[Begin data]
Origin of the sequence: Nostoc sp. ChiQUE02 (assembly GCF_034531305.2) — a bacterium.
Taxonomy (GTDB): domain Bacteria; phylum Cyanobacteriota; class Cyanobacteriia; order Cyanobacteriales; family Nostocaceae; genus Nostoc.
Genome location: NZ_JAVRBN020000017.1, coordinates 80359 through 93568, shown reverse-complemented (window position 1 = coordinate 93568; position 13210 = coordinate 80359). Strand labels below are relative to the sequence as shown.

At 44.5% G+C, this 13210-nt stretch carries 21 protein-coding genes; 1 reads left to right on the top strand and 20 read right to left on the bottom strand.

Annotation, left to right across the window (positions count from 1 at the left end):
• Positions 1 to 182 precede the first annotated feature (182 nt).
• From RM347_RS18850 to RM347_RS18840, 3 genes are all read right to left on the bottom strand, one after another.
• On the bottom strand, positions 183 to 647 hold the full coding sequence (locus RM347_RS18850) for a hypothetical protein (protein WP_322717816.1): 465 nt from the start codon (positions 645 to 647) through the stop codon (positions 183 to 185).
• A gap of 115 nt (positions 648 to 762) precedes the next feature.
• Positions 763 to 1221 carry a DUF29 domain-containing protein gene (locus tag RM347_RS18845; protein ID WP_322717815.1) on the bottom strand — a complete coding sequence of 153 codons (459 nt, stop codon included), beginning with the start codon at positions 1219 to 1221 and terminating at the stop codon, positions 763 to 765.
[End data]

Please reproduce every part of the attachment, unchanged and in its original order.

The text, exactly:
Origin of the sequence: Nostoc sp. ChiQUE02 (assembly GCF_034531305.2) — a bacterium.
Taxonomy (GTDB): domain Bacteria; phylum Cyanobacteriota; class Cyanobacteriia; order Cyanobacteriales; family Nostocaceae; genus Nostoc.
Genome location: NZ_JAVRBN020000017.1, coordinates 80359 through 93568, shown reverse-complemented (window position 1 = coordinate 93568; position 13210 = coordinate 80359). Strand labels below are relative to the sequence as shown.

At 44.5% G+C, this 13210-nt stretch carries 21 protein-coding genes; 1 reads left to right on the top strand and 20 read right to left on the bottom strand.

Annotation, left to right across the window (positions count from 1 at the left end):
• Positions 1 to 182 precede the first annotated feature (182 nt).
• From RM347_RS18850 to RM347_RS18840, 3 genes are all read right to left on the bottom strand, one after another.
• On the bottom strand, positions 183 to 647 hold the full coding sequence (locus RM347_RS18850) for a hypothetical protein (protein WP_322717816.1): 465 nt from the start codon (positions 645 to 647) through the stop codon (positions 183 to 185).
• A gap of 115 nt (positions 648 to 762) precedes the next feature.
• Positions 763 to 1221 carry a DUF29 domain-containing protein gene (locus tag RM347_RS18845; protein ID WP_322717815.1) on the bottom strand — a complete coding sequence of 153 codons (459 nt, stop codon included), beginning with the start codon at positions 1219 to 1221 and terminating at the stop codon, positions 763 to 765.